2006 FIFA World Cup

Should we have a small coloumn showing the scores of the previous day matches? Sasank 21:40, 8 June 2006 (UTC)

No. "In the News" gives links to topical (in the news) articles. It is not a news service. Carcharoth 16:26, 13 June 2006 (UTC)

Some of the more general discussions at Template talk:In the news should really be here, if anyone wants to wander back and forth between these two pages. Carcharoth 16:30, 13 June 2006 (UTC)

Misleading "see more" links?

Given the clear guidelines at Wikipedia:In the news section on the Main Page: "The section mentions and links to entries of timely interest that are (and this is crucial) nonetheless encyclopedia articles that have been updated to reflect an important current event - not news items.", is it not misleading to have the three "see more" links at the bottom of the template pointing to news-type pages?

WikinewsRecent deathsMore current events...

The editors of ITN may realise the difference, but the readers and also any editors who miss the guidelines, might think that "in the news" is a news service like Wikinews, or a listing of current events. This is a common misunderstanding. What is the best way to avoid it? For now, I sugest removing the "more" from "more current events". Carcharoth 16:36, 13 June 2006 (UTC)

Suggest inclusion of Valiant Shield

Operation Valiant Shield began today - it is the largest US Naval operation in the Pacific since the Vietnam War. For the first time, observers from China have been invited to participate. I think this is relevant to a wide range of readers, especially those living in the US and in Pacific Rim countries. Johntex\talk 19:35, 20 June 2006 (UTC)

It certainly is newsworthy and of generaly interest, but it only affects the US and the pacific rim countries I'd doubt would all be interested, I know we here in Australia havnt heared a thing about it and we're close allies. I think there is more significance in the fact that observers from China have been invited. So perhaps somthing like: "For the first time in US naval history, observers from China have been invited to participate in a US naval opperation Valiant Shield, the largest since The Vietnam War." If the more important issues (in this case peace) are placed in prioritised position within the centence, it is of far greater likelyhood that it would be newsworthy. Go for it, I'd say its borderline, but if theres not too much else happening in the world, try to get it in there. Nick carson 04:06, 21 June 2006 (UTC)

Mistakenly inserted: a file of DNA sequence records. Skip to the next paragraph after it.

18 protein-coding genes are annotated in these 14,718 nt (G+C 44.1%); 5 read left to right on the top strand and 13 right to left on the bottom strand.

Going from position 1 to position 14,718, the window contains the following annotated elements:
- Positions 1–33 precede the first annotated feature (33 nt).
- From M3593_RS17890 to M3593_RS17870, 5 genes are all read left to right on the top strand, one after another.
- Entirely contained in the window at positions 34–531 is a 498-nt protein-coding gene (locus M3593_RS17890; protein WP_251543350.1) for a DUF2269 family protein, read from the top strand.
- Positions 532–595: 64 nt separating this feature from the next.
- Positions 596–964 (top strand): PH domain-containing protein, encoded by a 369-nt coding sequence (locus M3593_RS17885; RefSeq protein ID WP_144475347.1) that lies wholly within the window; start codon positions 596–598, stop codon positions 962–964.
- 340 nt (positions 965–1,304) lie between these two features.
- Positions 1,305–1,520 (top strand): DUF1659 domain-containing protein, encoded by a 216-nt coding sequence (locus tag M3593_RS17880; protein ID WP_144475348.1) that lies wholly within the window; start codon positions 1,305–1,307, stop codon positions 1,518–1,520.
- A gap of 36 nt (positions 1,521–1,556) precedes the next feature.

Thanks for your suggestion. I figured out that suggestions are supposed to go to Wikipedia:In the news section on the Main Page/Candidates so I put the suggestion there. I worked in the mention of China, as you suggested. BTW, I don't know if you already read this in the article, but Australia has sent observers to participate. Johntex\talk 04:52, 21 June 2006 (UTC)

Proposal for restructuring ITN

See also the proposal for a Current events portal here Carcharoth 16:11, 24 June 2006 (UTC)

After all the recent confusion over ITN's actual purpose, the discussions regarding sports inclusions/exclusions, the accusations of bias toward certain types of articles and so on I've been thinking about how it could be better handled. One of the ideas I've thought of is to separate the entries into broad categories, one or two entries each to a maximum of 2 or 3 lines. In this way there will always be at least one representation of each category on the main page. A name change (as I've sugested before) would also be important, "Hot topics" is a working title, someone may come up with something better.

Mock up here

Some problems I can see that may occur would be

  • Slower moving categories would be on the page a long time with faster categories only seeing a short time exposure.
  • There might be a problem editing down some entries to only one or two lines.

Any thoughts? --Monotonehell 17:02, 22 June 2006 (UTC)